The solo exhibition of Nikolett Balázs, an artist of the youngest generation of the Hungarian art scene, articulates our power structures in her textile works. The current selection of the artist’s latest works, entitled Thirsty Well, is a series of dramatic objects and installations that deal with the political and economic attitudes of recent times. How can these power strategies be captured in a multilayered, symbolic story through a sensual and unconventional language?
Nikolett Balázs works mainly with the iconic material of 20th century women artists, the raw jute canvas used by Ilona Keserü or Marina Abakanowicz, similarly stiffening the crumpled, shaped textile. Nikolett Balázs inhabits the space with her strange sculptures, completing the existing world with this missing formal order of hers. The rippling folds, which open and close like flowers, intertwine many layers of meaning beyond the feminist vulva symbolism, from folkloric tulip motifs to the symbolism of totemic individuality on flayed skin.
The exhibition in Artkartell’s projectspace gathers objects around a well, constructed from painted or untreated raw canvas, scrap metal, tile adhesive, pur foam and XPS insulation boards. The works, hung on the wall with a crisp, dry effect, take on anthropomorphised forms, surrounding the fountain where the life-giving water dries up under oil stains, in a stale vat. The “thirsty well” is an oxymoron, a tank full of tense contradictions where water is out of place. An emblematic nylon foil used in the agriculture of today’s farm world leads to the lord of the well, the supreme textile sculpture that – as a deity, the crowned head of the throne room – holds sway over the precious fluid. Around it, a hierarchy of subordinate artworks are lined up, with painted elements, shiny shavings, sponges and pipes. In the side storage room next to the main exhibition space – arranged around a sacred water source -, sterile water pouches, extracted from the well, hang from the ceiling just like in a larder. With Thirsty Well, Nikolett Balázs has created a world with strange atmosphere and enigmatic symbolism, in which subconscious emotions and the idea of the Garden play as important a role as the feminist approach, the recycling of objects evoking the rural milieu or the representation of fresh water, namely the power manoeuvres trying to dominate other countries and groups of people.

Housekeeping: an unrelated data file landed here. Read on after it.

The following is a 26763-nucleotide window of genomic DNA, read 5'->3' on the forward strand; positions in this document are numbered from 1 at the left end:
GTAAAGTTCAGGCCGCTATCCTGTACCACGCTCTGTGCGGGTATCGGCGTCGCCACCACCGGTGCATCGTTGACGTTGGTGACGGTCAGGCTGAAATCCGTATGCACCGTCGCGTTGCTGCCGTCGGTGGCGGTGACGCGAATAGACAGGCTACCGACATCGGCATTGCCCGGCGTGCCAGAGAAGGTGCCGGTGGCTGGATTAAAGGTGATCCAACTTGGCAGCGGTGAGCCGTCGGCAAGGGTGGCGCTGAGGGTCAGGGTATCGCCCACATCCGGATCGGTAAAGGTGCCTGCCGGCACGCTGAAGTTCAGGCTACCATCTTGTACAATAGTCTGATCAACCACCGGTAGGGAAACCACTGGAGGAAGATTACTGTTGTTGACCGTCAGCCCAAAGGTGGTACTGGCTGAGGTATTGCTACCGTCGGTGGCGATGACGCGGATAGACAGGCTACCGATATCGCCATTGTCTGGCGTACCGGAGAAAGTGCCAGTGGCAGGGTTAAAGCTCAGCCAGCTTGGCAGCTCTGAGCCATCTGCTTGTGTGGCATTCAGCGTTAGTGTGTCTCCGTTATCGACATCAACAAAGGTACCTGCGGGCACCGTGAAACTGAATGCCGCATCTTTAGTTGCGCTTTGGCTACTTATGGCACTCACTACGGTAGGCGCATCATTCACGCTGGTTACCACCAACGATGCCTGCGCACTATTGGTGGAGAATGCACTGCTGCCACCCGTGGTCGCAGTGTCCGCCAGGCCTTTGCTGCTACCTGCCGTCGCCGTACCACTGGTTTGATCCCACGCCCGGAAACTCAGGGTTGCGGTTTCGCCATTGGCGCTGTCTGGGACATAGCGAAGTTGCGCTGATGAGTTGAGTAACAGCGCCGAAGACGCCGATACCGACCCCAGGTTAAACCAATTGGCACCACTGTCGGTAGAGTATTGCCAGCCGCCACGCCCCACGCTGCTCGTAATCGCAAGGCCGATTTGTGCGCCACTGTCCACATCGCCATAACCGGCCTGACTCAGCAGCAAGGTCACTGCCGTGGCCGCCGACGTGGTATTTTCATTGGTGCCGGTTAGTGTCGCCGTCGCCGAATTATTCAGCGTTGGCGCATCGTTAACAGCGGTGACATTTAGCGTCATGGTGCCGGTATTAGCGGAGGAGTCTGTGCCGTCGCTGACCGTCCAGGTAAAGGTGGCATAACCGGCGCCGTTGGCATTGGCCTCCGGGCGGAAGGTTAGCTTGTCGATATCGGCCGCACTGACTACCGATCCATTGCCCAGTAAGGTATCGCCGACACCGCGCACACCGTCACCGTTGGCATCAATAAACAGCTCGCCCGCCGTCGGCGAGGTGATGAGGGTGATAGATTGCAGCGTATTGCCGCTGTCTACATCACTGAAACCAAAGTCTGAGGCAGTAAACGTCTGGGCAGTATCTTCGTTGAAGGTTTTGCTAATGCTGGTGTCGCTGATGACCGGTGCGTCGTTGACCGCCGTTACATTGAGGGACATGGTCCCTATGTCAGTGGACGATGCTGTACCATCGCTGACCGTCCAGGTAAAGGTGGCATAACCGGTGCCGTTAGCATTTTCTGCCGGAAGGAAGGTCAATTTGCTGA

On view: Budapest, Artkartell projectspace, 17 May – 17 June 2022
Curator: Gábor Rieder | Sponsor: PP Center | Photo credit: Dávid Biro